Electronics is relevant to our modern lives like almost no other field of science. On the one hand, we have the physical world, with objects and phenomena that we touch, see, and interact with. On the other, we increasingly spend time with the digital world, where we log data in spreadsheets or apps, solve complex problems with the help of computers, or rely on various devices to make our lives easier.
Sitting in between these two worlds and bridging the divide is electronics. Without it, there would be no microprocessors, no grids of tiny transistors to switch on and off and do our bidding millions of times per second. No way to power our homes or gadgets, or even manufacture many of the non-technical goods we take for granted. It has truly revolutionized every facet of our existence. Much emphasis today is placed on programming and application development, but it is important to remember that these things are abstractions sitting on top of a physical and electrical foundation.
In case all of this talk of revolution has you fired up, we’ve collected some of the best books to help you learn electronics. Whether you’re a total beginner or advanced engineer, check out the resources below to find a learning guide that’s right for you.
Soldering is a skill that electronics newbies often find intimidating, but it doesn’t have to be. Jeff Keyzer, Mitch Altman, and Andy Nordgren put together an excellent guide called Soldering is Easy. It’s packed with information on how to make good solder joints. Better yet, it’s illustrated in comic book format, so every explanation comes with clear pictures on exactly how to do things.
If you’re new to electronics and circuits, check out the guide to get up and running in no time. Even if you’re experienced but feel like you could shake off some rust, give it a glance. Good soldering technique is a lifelong skill that saves time and energy by creating cleaner, more reliable projects.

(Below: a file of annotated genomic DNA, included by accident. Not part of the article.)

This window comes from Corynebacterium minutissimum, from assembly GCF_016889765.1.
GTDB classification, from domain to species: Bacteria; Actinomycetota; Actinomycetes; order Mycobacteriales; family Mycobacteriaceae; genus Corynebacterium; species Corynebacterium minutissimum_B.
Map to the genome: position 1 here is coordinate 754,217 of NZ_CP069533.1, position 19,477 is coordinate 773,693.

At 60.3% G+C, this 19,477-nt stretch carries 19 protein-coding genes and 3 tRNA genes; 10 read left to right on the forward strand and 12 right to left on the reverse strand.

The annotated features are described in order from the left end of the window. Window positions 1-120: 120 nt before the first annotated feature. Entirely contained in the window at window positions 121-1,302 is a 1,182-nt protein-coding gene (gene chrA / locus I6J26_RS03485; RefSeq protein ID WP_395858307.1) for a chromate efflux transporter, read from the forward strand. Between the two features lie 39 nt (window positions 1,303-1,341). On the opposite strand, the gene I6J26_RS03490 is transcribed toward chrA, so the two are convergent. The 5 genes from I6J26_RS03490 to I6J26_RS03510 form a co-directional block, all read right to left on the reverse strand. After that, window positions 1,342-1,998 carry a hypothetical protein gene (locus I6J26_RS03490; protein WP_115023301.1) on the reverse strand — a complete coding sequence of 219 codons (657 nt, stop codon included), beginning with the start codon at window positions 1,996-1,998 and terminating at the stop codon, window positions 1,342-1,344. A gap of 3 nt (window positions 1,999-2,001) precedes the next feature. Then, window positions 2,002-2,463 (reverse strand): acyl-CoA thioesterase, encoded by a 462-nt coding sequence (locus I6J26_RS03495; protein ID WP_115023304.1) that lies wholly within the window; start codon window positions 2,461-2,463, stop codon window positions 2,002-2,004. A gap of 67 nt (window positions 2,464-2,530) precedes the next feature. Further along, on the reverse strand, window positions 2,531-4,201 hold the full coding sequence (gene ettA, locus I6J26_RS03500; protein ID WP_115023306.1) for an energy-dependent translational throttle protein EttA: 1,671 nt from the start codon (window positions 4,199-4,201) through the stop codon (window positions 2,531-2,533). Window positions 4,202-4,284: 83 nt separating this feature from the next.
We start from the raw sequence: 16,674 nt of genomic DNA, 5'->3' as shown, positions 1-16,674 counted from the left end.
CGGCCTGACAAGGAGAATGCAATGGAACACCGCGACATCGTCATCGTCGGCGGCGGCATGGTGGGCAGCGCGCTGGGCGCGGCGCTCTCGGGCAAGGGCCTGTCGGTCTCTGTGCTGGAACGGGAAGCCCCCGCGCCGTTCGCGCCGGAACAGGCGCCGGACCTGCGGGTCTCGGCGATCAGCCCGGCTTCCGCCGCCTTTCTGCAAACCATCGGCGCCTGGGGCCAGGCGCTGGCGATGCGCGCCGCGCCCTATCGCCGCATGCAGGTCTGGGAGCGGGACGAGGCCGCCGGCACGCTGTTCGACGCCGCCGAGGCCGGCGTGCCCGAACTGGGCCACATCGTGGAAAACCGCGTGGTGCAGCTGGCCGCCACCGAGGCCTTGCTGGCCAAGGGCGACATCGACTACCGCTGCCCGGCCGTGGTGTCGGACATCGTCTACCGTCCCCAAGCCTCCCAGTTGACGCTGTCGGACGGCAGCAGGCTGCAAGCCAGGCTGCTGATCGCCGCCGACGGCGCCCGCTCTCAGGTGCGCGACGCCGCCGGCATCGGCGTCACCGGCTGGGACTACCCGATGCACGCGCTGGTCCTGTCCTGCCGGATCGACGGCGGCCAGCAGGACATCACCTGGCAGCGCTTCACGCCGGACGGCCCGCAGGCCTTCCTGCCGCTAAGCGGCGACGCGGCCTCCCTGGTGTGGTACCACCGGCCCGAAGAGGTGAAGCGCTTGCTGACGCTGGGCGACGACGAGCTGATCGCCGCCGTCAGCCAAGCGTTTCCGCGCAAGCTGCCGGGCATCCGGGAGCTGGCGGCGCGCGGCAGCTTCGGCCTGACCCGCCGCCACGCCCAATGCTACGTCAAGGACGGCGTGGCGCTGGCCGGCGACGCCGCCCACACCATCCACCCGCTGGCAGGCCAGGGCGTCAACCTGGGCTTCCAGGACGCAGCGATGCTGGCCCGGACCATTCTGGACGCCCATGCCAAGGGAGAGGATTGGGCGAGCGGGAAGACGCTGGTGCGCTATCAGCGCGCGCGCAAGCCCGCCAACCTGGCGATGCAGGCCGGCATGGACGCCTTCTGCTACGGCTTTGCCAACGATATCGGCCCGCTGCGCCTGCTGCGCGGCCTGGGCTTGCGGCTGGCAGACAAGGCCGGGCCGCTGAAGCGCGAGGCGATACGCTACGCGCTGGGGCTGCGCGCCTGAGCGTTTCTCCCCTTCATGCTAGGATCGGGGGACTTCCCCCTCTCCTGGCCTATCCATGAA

In a previous post, we covered online IDEs for embedded software development. In order to run embedded programs you need to, well, embed them in something, so we also included a paragraph on Upverter, a tool for collaboratively editing and sharing circuit schematics. Hardware design is an area that’s still relatively untouched by the web application revolution, and we always love to see new innovation.
More recently, we ran across CircuitLab, an alternative schematic tool with some unique features. On the surface, the site seems extremely similar to Upverter: fire up an online editor, create your circuit in the browser, then save it to your account. At any point in this process, you can share a link to your circuit to let others view it and collaborate.
Recently we’ve seen a few options for compiling and programming your processor of choice in the cloud. Online IDEs offer a lot of convenience, as you don’t have to worry about OS idiosyncrasies or implementation details on your specific machine. You simply put in source code and get compiled files out. Power users may want alternatives with more features, but just like other app categories, we’re guessing online development environments will get more polished as time goes on. Most online environments are limited to standard desktop languages, but lately some online options have popped up in the microprocessor arena.
Dave has created a Christmas monster and one of the most complex and creative DIY ornaments we’ve seen. He started with a Christmas tree drawing, converted it to a PCB, and designed in 15 RGB LEDs to provide twinkling multicolored cheer during the holiday season.
“So what”, you say. “Let me search Instructables for you and hand you a list of 1,000 other DIY electronic decorations. Stupid EngBlaze”.